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Nilbar Güreş–The Semantic Diversity of Material

A conversation between Artist Nilbar Güreş and Sırma Zaimoğlu

I would like to start by asking you to mention the places where you have positioned the cultural images of your origin. In my opinion, the way you use these images also hints towards your artistic production. What would you say?

We all have our world of images based on the cultural diversity that we come from. Turkey is a very mixed geography and we are very different from one another, therefore it is even more impossible to generalise a country like this. But as we know, we are an ancient country with an incredible settlement and culture. The things we think of as dating back to the last five hundred years may as well be much deeper rooted in a way we can’t handle when we research further; it turns out to be thousands, tens of thousands of years old. Regardless of where and when these cultures, beliefs and traditions came from, they are more or less dosed by the inhabitants of the region, somewhat according to class codes, in one way or another. I myself did not grow up in an abnormal conservative environment. After all, my father is a Kurdish Alevi; Kurdish Alevis are an isolated society that lives closer to natural religions. The funny thing is that I spent my childhood with conservative people in Istanbul – which is the most modernised city of Turkey.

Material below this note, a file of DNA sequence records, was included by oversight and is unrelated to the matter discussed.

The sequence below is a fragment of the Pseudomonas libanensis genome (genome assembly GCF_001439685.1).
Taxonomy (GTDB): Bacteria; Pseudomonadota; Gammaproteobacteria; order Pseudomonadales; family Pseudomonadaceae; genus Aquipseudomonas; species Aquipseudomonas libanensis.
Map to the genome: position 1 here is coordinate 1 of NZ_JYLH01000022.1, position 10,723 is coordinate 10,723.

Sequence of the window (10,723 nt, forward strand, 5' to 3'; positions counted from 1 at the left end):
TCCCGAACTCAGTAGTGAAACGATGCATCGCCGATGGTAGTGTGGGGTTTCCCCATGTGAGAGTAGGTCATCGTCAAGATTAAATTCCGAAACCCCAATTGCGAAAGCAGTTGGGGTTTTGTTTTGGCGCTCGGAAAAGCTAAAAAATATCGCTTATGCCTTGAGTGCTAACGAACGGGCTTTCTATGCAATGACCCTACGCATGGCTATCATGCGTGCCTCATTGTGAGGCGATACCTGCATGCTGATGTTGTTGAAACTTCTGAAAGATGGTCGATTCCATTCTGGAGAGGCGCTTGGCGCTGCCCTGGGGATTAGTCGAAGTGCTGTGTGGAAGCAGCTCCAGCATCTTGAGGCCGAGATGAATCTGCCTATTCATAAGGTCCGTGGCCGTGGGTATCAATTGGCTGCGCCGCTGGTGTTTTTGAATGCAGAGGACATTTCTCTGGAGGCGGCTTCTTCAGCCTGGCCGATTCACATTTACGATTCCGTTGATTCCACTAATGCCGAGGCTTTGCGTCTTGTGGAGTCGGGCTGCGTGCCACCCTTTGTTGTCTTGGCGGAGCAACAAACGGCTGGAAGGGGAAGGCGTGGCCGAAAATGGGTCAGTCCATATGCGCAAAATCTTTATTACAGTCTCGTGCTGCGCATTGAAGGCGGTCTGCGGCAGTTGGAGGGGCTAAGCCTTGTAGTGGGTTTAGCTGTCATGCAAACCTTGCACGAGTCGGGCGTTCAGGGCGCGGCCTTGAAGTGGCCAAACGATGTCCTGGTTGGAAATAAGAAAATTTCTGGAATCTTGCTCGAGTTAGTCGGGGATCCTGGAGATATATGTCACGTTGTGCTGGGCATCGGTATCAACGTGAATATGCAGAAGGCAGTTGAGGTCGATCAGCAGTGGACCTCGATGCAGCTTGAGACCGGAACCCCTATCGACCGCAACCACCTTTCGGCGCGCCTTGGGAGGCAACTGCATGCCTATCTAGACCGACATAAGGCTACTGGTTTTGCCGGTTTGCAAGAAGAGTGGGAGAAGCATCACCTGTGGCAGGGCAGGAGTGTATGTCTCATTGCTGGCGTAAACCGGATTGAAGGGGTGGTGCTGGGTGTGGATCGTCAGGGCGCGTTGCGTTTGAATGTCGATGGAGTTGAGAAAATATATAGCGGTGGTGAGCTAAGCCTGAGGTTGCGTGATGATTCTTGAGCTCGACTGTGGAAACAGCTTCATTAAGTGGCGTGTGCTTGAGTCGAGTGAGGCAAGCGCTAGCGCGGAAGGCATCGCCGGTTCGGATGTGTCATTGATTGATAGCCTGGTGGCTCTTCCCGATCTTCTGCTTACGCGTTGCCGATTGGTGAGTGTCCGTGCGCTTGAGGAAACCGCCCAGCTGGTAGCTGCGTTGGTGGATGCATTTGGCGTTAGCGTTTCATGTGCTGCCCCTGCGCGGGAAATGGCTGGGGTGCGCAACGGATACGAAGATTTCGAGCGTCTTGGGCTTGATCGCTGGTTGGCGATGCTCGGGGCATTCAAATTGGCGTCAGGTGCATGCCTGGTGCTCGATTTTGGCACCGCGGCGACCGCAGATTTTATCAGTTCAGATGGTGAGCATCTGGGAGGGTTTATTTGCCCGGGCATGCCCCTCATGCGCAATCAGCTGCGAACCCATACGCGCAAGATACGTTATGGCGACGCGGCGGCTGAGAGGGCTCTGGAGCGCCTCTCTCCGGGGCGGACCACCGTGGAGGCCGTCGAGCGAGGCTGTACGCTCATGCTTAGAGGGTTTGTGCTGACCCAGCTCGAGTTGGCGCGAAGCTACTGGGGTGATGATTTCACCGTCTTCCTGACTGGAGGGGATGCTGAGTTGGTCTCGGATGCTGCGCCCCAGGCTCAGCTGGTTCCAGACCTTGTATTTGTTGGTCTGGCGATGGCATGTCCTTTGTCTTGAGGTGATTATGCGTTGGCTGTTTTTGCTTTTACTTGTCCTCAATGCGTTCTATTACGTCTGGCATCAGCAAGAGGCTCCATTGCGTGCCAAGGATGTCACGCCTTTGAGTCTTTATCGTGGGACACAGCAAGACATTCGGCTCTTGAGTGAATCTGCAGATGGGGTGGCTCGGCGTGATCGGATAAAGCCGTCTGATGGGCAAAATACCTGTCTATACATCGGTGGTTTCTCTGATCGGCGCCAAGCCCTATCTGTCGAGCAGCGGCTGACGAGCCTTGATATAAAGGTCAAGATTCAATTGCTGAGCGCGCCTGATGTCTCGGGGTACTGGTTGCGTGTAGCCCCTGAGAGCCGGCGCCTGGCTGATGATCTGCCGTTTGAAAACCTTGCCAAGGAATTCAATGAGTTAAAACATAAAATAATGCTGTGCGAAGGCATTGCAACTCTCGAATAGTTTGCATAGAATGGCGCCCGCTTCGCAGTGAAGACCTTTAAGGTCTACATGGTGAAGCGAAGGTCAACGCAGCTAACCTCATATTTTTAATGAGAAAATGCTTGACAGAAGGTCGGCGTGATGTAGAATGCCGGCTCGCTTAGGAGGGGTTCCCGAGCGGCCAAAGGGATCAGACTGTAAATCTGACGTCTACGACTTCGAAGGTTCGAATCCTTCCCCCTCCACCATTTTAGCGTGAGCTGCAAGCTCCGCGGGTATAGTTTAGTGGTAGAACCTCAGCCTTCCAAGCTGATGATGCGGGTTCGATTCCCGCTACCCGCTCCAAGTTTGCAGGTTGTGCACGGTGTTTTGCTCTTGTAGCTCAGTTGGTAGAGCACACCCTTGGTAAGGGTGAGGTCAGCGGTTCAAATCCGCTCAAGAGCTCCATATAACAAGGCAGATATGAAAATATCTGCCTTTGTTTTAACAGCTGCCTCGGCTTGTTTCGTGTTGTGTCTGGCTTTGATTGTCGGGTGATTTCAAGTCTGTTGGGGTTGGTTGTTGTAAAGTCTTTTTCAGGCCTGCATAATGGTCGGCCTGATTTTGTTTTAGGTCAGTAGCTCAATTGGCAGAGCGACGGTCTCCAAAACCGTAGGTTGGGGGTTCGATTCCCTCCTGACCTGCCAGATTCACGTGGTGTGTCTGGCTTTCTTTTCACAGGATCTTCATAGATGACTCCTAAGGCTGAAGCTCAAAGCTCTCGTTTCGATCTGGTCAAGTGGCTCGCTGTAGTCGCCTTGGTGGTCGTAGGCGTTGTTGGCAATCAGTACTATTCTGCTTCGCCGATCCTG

In this case, we sometimes understand that it is migration and the vessels that actually position us. Going back to my first productions of early 2000, you can see that I am influenced by the dowry of the women around me, the bitter stories of the materialist investments they have accumulated for the marriage establishment, one of the only things that will determine their future social status. But again, you’ll immediately notice that I’ve transformed them and turned them upside down. 

In your work, you often bring down the separations/comparisons of race, species and class. However, we are watching this not as a didactic protest, but rather as a deconstruction that you carry out through medium and composition. How does this fiction come about? How did you start working like this?

Didacticism is not a technique that has worked well for me, it is more a problem of the upper and upper-middle class. I cannot be sitting, thinking, calculating and producing books anyway because I am not a trained person, I am a self-made person.

This is probably why I work like this; I mean as someone who went against the structure and the order they come from …